BIGFOOT, Texas (AP) — The worst oil bust since the 1980s is putting Texas and other oil producing states on the hook for thousands of newly abandoned drilling sites at a time when they have little money to plug wells and seal off environmental hazards.
As U.S. rig counts plunge to historic lows, and with at least 60 oil producers declaring bankruptcy since 2014, energy-producing states are confronting both holes in their budgets and potentially leaking ones in the ground. In Texas alone, the roughly $165 million price tag of plugging nearly 10,000 abandoned wells is double the entire budget of the agency that regulates the industry.
The problem is forcing states to get creative: Texas regulators now want taxpayers to cover more of the clean-up, supplementing industry payments. Wyoming and Louisiana are riling drillers with steeper fees. Oklahoma is reshuffling money among agencies in the face of a $1.1 billion state budget shortfall, while regulators also grapple with earthquakes linked to oil and gas activities.
“As downturns go, this one happened faster and accelerated. It moved downward faster than the big downturn we had in the ’80s,” said John Graves, a Houston oil consultant. “For some people in our industry, it’s been more intense.” Crude prices that peaked above $100 a barrel in 2014 plunged by 60 percent in just six months.
But these responses — if they even wind up working — are still years from meeting the growing backlog of untended wells. Texas officials predict the number of orphaned wells could soar to 12,000, which would be nearly 25 percent more than what regulators can’t keep up with now. Landowners, meanwhile, are growing restless with abandoned pump jacks and damage while drillers warn that crackdowns would only put them out of business faster at a time when oil has finally crept from below $30 a barrel to about $50.
“It’s the magnitude because this bust is so deep. In Wyoming they had a single operator walk away, and instead of it being 5, 10, 20 wells, it was 150,” said Bruce Baizel, who monitors oil and gas regulators for the environmental group Earthworks. “It’s not the small, marginal operators. You’re starting to get into some medium-sized independents walking away from things.”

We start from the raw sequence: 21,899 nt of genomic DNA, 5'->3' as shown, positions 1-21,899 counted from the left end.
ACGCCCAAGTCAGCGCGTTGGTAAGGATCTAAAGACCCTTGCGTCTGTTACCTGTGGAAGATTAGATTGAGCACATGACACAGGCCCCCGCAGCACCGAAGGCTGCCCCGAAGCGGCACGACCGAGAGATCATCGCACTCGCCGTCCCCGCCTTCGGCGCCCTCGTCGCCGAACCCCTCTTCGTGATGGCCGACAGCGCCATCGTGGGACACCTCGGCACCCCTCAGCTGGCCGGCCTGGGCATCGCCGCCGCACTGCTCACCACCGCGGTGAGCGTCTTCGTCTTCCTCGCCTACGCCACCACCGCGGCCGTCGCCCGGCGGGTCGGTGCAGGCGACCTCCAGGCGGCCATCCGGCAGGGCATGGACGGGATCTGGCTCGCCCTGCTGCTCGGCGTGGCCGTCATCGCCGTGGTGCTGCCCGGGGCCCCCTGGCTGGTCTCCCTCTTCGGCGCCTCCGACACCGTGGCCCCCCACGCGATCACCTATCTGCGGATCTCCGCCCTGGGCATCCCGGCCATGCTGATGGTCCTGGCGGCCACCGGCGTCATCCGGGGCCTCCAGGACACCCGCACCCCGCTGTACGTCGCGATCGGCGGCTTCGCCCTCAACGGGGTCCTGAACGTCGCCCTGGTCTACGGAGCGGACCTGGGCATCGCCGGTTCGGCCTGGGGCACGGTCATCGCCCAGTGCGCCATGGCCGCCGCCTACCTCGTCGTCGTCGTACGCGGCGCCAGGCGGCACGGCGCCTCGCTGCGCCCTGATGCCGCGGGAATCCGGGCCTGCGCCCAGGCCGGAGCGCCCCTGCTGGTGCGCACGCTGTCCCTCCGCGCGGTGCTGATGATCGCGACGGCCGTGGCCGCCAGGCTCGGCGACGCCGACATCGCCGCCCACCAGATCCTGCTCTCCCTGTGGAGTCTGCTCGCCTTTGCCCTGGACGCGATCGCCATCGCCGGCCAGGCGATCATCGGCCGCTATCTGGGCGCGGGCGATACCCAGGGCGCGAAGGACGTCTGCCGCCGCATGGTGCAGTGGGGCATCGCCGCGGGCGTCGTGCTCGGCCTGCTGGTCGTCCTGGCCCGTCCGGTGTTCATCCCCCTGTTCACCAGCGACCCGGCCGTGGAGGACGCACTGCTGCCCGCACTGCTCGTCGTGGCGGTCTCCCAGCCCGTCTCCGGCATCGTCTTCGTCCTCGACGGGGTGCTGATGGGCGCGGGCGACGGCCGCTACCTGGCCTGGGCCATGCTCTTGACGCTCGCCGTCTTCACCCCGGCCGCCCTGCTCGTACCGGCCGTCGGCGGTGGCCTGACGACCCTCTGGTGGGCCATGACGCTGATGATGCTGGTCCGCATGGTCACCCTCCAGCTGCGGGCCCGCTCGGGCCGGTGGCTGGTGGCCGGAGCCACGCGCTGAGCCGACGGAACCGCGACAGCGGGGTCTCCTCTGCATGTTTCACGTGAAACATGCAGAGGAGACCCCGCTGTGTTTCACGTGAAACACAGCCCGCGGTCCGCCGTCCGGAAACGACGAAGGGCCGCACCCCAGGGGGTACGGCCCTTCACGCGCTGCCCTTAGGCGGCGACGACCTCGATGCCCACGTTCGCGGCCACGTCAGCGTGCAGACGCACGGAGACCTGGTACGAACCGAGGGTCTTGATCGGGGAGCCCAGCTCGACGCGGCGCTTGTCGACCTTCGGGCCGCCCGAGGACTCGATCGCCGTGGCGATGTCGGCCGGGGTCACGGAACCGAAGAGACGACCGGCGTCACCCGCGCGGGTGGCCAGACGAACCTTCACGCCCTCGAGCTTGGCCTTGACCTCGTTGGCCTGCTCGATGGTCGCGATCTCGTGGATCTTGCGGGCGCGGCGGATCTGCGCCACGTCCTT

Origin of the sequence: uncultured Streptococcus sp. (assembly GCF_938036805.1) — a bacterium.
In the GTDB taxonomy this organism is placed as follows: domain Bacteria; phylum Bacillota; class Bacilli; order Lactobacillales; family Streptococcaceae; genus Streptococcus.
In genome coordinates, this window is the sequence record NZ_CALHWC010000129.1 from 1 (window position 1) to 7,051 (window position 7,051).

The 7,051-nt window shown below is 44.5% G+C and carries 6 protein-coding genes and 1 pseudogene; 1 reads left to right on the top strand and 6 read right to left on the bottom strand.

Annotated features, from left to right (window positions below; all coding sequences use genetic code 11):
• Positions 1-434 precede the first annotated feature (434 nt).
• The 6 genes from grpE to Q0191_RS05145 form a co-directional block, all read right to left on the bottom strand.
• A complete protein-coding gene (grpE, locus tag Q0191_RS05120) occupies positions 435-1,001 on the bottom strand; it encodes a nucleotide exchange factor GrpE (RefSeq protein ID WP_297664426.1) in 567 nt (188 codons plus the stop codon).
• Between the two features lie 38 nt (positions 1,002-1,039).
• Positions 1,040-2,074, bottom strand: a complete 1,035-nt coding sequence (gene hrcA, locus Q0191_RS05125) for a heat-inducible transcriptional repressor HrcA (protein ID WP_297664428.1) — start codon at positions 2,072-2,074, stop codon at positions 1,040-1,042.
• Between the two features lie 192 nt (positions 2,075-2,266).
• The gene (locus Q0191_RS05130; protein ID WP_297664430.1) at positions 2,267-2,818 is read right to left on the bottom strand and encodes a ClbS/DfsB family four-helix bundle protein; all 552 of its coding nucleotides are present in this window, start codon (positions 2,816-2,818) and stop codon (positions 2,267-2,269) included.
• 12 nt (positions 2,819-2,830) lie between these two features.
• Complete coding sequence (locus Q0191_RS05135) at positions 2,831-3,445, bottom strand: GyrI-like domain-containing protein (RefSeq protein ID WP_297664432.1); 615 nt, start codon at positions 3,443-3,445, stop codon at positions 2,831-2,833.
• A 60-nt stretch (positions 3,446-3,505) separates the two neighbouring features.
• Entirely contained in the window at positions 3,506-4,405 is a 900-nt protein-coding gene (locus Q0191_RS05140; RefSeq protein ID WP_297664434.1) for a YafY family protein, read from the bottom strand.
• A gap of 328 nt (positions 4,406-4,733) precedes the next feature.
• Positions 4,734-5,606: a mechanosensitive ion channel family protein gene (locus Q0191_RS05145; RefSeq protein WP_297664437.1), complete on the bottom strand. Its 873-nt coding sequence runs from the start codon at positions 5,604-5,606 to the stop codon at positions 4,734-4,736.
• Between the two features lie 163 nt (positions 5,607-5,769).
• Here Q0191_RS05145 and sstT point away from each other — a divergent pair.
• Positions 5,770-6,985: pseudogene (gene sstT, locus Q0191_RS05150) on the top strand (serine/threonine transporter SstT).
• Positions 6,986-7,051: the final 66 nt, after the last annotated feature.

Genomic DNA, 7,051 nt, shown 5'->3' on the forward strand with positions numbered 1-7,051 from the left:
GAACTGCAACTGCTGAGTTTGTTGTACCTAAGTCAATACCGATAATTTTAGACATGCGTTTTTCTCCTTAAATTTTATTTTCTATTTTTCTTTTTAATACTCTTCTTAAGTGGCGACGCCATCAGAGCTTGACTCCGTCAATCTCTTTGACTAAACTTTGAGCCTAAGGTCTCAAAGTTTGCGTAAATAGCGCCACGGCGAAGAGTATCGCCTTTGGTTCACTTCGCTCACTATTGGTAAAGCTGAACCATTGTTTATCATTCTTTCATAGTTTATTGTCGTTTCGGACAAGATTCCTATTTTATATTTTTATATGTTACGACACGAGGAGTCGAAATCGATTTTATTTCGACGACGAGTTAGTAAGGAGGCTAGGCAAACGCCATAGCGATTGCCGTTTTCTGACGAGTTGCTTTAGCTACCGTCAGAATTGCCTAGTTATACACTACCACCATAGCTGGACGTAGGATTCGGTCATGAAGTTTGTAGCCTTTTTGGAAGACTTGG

Orphaned wells are potential environmental hazards below ground as well as rusted-out eyesores above. A 2011 report by the multistate Ground Water Protection Council found at least 30 cases of groundwater contamination in Texas caused by orphan wells between 1993 and 2008.
In the Bigfoot Field south of San Antonio, tall stalks of weedy thistle surround dormant wellheads, some stained with crude or leaking fluids. State regulators place a higher priority on bigger hazards.
The problem is not new. Energy-rich states had thousands of orphaned wells on the books for decades, particularly in Texas, where the backlog exceeded 25,000 in the early 2000s before landowners pressured lawmakers to light a fire under state regulators. Landowners are getting antsy again, as the state’s Republican comptroller, Glenn Hegar, has predicted that a third of oil producers in Texas will go bankrupt this summer.
“These landowners are chained to a corpse,” said Trey Scott, a managing partner of Trinity Mineral Management, which represents landowners who own thousands of acres in the Texas oil patch. With the state facing an average cost of $17,000 per well, Scott said, “If you have those wells, your chances of getting them plugged are slim to none.”
Such expenses are normally covered by fees paid by producers, a reliance that Texas regulators say is no longer sufficient as they appeal for more taxpayer funding. Texas hasn’t raised the price of required bonds on drillers since 1991, which are as low as $25,000 for smaller operators. Last year, Texas collected $4 million from drillers who abandoned more than 1,500 wells — about a fifth of the cost of plugging all of them. Texas lawmakers won’t decide whether to give regulators more money until 2017, while a critical report by the state’s Sunset Commission in April urged finally hiking bonding rates “to protect both the environment and public safety.”
Last winter, Louisiana started requiring producers to put up a new bond of $7 for every foot drilled in an attempt to deal with the state’s roughly 3,000 abandoned wells. After drillers revolted, however, Louisiana’s Office of Conservation in April suspended the new bonding until August.
“The state’s broke and they’re trying to raise funds however they can,” said Dempsey Oil Company owner Jimmy Dempsey, an operator in northwest Louisiana. “It doesn’t take a genius to fill a well with concrete.”
In Oklahoma, budget cuts to the Oklahoma Corporation Commission have led to fewer well-plugging contracts. Nearly $400,000 in emergency funding that Oklahoma Gov. Mary Fallin sought for the agency this year was used instead for technology upgrades and earthquake monitoring.
“We’re not going to have that same luxury next year,” Oklahoma Corporation Commission’s Director of Finance Cleve Pierce said of the state’s well-plugging dollars.
This version corrects the quote in the fourth paragraph to say “As downturns go…”
Associated Press writer Sean Murphy in Oklahoma City contributed to this report.
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